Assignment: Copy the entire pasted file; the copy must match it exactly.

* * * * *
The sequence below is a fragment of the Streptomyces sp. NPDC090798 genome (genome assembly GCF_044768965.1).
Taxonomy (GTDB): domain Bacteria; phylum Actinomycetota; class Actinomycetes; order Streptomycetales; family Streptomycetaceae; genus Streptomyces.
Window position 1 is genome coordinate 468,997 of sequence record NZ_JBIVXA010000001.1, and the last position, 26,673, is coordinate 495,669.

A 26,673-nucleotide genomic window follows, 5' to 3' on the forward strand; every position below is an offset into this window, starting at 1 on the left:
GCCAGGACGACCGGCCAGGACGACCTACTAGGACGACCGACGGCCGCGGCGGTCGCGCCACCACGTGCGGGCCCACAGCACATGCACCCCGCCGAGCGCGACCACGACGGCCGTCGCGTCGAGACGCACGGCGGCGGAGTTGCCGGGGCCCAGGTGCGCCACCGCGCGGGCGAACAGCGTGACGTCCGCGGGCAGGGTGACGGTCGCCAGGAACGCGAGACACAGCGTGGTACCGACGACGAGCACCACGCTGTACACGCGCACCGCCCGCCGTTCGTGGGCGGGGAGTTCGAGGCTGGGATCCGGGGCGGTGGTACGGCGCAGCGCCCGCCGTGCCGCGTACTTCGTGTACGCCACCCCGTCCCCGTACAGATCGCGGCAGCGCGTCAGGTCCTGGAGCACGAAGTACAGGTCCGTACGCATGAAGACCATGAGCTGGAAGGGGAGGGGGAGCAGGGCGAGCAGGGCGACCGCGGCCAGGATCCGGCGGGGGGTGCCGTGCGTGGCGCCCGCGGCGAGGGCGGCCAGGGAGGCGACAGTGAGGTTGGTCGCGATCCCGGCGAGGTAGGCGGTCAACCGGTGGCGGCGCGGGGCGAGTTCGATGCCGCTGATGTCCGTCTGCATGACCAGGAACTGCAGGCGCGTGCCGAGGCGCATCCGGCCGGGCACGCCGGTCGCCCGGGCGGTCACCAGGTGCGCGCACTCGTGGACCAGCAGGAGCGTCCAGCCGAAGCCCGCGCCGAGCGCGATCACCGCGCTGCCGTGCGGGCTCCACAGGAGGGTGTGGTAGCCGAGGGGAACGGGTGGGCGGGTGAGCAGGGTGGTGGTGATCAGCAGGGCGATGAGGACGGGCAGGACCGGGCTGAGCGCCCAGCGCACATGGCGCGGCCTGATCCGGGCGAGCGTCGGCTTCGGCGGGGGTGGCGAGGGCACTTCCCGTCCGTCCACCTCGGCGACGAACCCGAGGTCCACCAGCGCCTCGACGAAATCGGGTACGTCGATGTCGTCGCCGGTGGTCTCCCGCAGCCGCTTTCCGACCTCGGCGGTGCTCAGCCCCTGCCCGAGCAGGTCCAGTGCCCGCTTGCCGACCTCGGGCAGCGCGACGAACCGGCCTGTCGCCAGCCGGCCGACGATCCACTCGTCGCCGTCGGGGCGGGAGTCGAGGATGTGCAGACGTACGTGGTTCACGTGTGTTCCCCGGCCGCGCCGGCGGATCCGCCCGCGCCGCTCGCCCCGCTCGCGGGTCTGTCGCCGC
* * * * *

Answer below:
The sequence below is a fragment of the Streptomyces sp. NPDC090798 genome (genome assembly GCF_044768965.1).
Taxonomy (GTDB): domain Bacteria; phylum Actinomycetota; class Actinomycetes; order Streptomycetales; family Streptomycetaceae; genus Streptomyces.
Window position 1 is genome coordinate 468,997 of sequence record NZ_JBIVXA010000001.1, and the last position, 26,673, is coordinate 495,669.

A 26,673-nucleotide genomic window follows, 5' to 3' on the forward strand; every position below is an offset into this window, starting at 1 on the left:
GCCAGGACGACCGGCCAGGACGACCTACTAGGACGACCGACGGCCGCGGCGGTCGCGCCACCACGTGCGGGCCCACAGCACATGCACCCCGCCGAGCGCGACCACGACGGCCGTCGCGTCGAGACGCACGGCGGCGGAGTTGCCGGGGCCCAGGTGCGCCACCGCGCGGGCGAACAGCGTGACGTCCGCGGGCAGGGTGACGGTCGCCAGGAACGCGAGACACAGCGTGGTACCGACGACGAGCACCACGCTGTACACGCGCACCGCCCGCCGTTCGTGGGCGGGGAGTTCGAGGCTGGGATCCGGGGCGGTGGTACGGCGCAGCGCCCGCCGTGCCGCGTACTTCGTGTACGCCACCCCGTCCCCGTACAGATCGCGGCAGCGCGTCAGGTCCTGGAGCACGAAGTACAGGTCCGTACGCATGAAGACCATGAGCTGGAAGGGGAGGGGGAGCAGGGCGAGCAGGGCGACCGCGGCCAGGATCCGGCGGGGGGTGCCGTGCGTGGCGCCCGCGGCGAGGGCGGCCAGGGAGGCGACAGTGAGGTTGGTCGCGATCCCGGCGAGGTAGGCGGTCAACCGGTGGCGGCGCGGGGCGAGTTCGATGCCGCTGATGTCCGTCTGCATGACCAGGAACTGCAGGCGCGTGCCGAGGCGCATCCGGCCGGGCACGCCGGTCGCCCGGGCGGTCACCAGGTGCGCGCACTCGTGGACCAGCAGGAGCGTCCAGCCGAAGCCCGCGCCGAGCGCGATCACCGCGCTGCCGTGCGGGCTCCACAGGAGGGTGTGGTAGCCGAGGGGAACGGGTGGGCGGGTGAGCAGGGTGGTGGTGATCAGCAGGGCGATGAGGACGGGCAGGACCGGGCTGAGCGCCCAGCGCACATGGCGCGGCCTGATCCGGGCGAGCGTCGGCTTCGGCGGGGGTGGCGAGGGCACTTCCCGTCCGTCCACCTCGGCGACGAACCCGAGGTCCACCAGCGCCTCGACGAAATCGGGTACGTCGATGTCGTCGCCGGTGGTCTCCCGCAGCCGCTTTCCGACCTCGGCGGTGCTCAGCCCCTGCCCGAGCAGGTCCAGTGCCCGCTTGCCGACCTCGGGCAGCGCGACGAACCGGCCTGTCGCCAGCCGGCCGACGATCCACTCGTCGCCGTCGGGGCGGGAGTCGAGGATGTGCAGACGTACGTGGTTCACGTGTGTTCCCCGGCCGCGCCGGCGGATCCGCCCGCGCCGCTCGCCCCGCTCGCGGGTCTGTCGCCGC